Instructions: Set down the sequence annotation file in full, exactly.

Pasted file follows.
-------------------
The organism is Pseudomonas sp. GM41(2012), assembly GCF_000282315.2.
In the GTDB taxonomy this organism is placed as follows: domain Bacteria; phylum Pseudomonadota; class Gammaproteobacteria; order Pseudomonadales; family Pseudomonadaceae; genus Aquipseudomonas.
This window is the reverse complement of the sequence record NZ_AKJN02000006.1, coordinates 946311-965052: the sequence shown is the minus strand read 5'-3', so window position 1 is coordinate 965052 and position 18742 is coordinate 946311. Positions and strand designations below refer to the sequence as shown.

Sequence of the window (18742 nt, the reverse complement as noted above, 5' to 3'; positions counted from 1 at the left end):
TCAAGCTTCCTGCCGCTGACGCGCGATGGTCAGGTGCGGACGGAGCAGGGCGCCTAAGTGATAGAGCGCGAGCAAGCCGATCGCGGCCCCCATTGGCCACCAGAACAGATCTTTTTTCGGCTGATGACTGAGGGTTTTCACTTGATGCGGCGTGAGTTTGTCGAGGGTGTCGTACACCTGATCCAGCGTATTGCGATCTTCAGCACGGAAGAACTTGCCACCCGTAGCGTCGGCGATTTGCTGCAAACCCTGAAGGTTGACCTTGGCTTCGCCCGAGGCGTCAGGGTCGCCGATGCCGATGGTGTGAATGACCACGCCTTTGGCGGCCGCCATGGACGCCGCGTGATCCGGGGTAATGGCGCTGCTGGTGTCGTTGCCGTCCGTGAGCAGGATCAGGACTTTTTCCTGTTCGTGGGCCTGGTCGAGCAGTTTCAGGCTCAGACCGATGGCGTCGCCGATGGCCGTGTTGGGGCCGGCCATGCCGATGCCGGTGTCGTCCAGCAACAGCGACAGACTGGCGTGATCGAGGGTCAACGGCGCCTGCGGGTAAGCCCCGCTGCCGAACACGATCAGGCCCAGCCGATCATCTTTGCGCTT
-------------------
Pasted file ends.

The organism is Pseudomonas sp. GM41(2012), assembly GCF_000282315.2.
In the GTDB taxonomy this organism is placed as follows: domain Bacteria; phylum Pseudomonadota; class Gammaproteobacteria; order Pseudomonadales; family Pseudomonadaceae; genus Aquipseudomonas.
This window is the reverse complement of the sequence record NZ_AKJN02000006.1, coordinates 946311-965052: the sequence shown is the minus strand read 5'-3', so window position 1 is coordinate 965052 and position 18742 is coordinate 946311. Positions and strand designations below refer to the sequence as shown.

Sequence of the window (18742 nt, the reverse complement as noted above, 5' to 3'; positions counted from 1 at the left end):
TCAAGCTTCCTGCCGCTGACGCGCGATGGTCAGGTGCGGACGGAGCAGGGCGCCTAAGTGATAGAGCGCGAGCAAGCCGATCGCGGCCCCCATTGGCCACCAGAACAGATCTTTTTTCGGCTGATGACTGAGGGTTTTCACTTGATGCGGCGTGAGTTTGTCGAGGGTGTCGTACACCTGATCCAGCGTATTGCGATCTTCAGCACGGAAGAACTTGCCACCCGTAGCGTCGGCGATTTGCTGCAAACCCTGAAGGTTGACCTTGGCTTCGCCCGAGGCGTCAGGGTCGCCGATGCCGATGGTGTGAATGACCACGCCTTTGGCGGCCGCCATGGACGCCGCGTGATCCGGGGTAATGGCGCTGCTGGTGTCGTTGCCGTCCGTGAGCAGGATCAGGACTTTTTCCTGTTCGTGGGCCTGGTCGAGCAGTTTCAGGCTCAGACCGATGGCGTCGCCGATGGCCGTGTTGGGGCCGGCCATGCCGATGCCGGTGTCGTCCAGCAACAGCGACAGACTGGCGTGATCGAGGGTCAACGGCGCCTGCGGGTAAGCCCCGCTGCCGAACACGATCAGGCCCAGCCGATCATCTTTGCGCTT